In order to explain how QuickPath works, Gelsinger showed a block diagram of how Nehalem will look in dual- and quad-socket configurations. Each CPU can interact with one another without having to pass data through the north bridge and, because each CPU has an integrated memory controller, each CPU has its own memory banks.

“[QuickPath] will be used across the Xeon family, high-end desktops, as well as into our Itanium family of products,” explained Gelsinger. Of course, the design looks awfully similar to the way AMD’s architecture scales, but that’s not exactly a bad thing because AMD’s architecture scales incredibly well over multiple sockets whereas Intel’s architecture never really has.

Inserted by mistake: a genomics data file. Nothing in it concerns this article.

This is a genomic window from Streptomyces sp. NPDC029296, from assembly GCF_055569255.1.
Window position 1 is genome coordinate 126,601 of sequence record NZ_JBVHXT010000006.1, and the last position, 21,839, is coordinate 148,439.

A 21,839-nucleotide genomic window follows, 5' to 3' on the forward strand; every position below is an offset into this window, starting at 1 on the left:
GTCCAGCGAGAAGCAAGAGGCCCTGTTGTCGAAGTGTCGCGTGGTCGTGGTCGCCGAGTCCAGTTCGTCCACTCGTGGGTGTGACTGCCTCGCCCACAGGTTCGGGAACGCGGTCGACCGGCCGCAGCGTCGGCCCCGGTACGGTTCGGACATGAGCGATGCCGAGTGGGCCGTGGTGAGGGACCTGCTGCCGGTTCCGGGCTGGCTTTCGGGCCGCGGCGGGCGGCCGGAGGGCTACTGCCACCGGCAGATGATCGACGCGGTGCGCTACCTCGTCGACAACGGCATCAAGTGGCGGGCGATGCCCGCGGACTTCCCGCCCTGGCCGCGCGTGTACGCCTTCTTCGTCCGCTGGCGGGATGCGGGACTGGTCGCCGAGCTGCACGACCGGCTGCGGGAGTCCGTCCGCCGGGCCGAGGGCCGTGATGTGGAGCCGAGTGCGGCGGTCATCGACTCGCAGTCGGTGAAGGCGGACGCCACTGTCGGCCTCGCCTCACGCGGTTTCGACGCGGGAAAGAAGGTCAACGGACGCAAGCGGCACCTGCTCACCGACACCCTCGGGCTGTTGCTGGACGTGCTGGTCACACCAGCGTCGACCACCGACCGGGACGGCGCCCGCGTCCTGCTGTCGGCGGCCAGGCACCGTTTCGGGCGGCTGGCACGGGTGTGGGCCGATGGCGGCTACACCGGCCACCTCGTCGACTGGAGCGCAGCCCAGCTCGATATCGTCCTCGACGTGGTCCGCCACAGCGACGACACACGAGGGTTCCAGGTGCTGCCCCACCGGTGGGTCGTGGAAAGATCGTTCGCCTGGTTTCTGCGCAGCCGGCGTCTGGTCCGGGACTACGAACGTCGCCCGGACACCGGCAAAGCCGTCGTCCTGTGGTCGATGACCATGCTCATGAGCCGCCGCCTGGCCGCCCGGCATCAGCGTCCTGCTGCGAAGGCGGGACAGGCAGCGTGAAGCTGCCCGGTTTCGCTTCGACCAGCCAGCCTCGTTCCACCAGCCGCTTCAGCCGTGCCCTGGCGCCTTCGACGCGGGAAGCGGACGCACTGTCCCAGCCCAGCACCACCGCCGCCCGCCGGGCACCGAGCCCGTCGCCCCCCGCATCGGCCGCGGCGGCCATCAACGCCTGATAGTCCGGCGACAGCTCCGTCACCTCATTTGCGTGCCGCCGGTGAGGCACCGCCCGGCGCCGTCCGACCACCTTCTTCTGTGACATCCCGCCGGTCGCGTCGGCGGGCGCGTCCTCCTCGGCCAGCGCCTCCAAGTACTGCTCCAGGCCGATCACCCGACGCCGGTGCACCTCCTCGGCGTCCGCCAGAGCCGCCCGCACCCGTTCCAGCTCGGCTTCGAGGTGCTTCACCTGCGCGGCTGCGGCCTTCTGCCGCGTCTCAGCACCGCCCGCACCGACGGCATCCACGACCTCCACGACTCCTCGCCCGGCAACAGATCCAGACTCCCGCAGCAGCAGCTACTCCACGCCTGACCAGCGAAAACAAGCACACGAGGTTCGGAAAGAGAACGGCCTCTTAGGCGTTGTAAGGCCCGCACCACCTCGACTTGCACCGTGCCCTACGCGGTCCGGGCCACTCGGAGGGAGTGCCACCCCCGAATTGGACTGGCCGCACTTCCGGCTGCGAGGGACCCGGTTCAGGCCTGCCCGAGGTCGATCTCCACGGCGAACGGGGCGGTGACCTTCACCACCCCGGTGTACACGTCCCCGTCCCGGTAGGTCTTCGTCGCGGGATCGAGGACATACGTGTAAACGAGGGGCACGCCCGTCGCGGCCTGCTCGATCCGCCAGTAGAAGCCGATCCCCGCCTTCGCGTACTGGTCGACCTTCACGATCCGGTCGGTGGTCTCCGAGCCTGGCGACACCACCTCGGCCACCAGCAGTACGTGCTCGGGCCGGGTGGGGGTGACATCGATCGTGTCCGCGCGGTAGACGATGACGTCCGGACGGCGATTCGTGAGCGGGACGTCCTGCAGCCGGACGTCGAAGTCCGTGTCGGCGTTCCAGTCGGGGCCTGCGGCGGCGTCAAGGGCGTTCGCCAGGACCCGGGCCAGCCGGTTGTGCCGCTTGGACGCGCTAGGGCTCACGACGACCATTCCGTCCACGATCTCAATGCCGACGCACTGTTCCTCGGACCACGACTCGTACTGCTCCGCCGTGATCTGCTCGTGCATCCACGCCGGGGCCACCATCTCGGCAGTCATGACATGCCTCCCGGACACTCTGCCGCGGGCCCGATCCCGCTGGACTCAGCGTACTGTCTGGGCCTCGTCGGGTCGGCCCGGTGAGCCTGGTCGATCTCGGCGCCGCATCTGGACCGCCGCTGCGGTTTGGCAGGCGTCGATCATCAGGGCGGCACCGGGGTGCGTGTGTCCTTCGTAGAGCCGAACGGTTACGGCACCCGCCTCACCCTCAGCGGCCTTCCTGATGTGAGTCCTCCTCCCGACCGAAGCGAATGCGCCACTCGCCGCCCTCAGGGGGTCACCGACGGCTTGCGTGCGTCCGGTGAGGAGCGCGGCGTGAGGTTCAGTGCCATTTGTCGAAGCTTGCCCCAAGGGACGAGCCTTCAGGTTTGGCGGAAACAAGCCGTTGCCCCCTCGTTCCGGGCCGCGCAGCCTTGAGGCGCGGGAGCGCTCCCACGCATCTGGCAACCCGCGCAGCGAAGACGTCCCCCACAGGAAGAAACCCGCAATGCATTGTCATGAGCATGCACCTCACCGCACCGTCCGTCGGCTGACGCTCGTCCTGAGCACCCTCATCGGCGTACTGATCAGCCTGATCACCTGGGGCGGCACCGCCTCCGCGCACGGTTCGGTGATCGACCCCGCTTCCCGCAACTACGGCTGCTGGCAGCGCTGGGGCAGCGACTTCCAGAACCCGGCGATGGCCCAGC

Gelsinger brought Jim Brayton, the Nehalem project manager, onto the stage to and asked him the question that many of us want to know the answer to: just how fast is Nehalem? “I could tell you that, but I’m not sure I could tell [the audience] that, said Brayton. “But maybe between me and you, real fast.”

Brayton then demonstrated the Nehalem system up and running with A0 silicon and an A0 Talesberg chipset. “[This is] a Nehalem system, SMT, Quad-Core, two processors, connected together with QuickPath technology running server-intensive applications in the foreground here, some things in the background, all brand new, three weeks old, and we're all very happy,” he said.

Discuss in the forums

14 Comments

Discuss in the forums Reply
DarkLord7854 19th September 2007, 19:09 Quote
I want one :(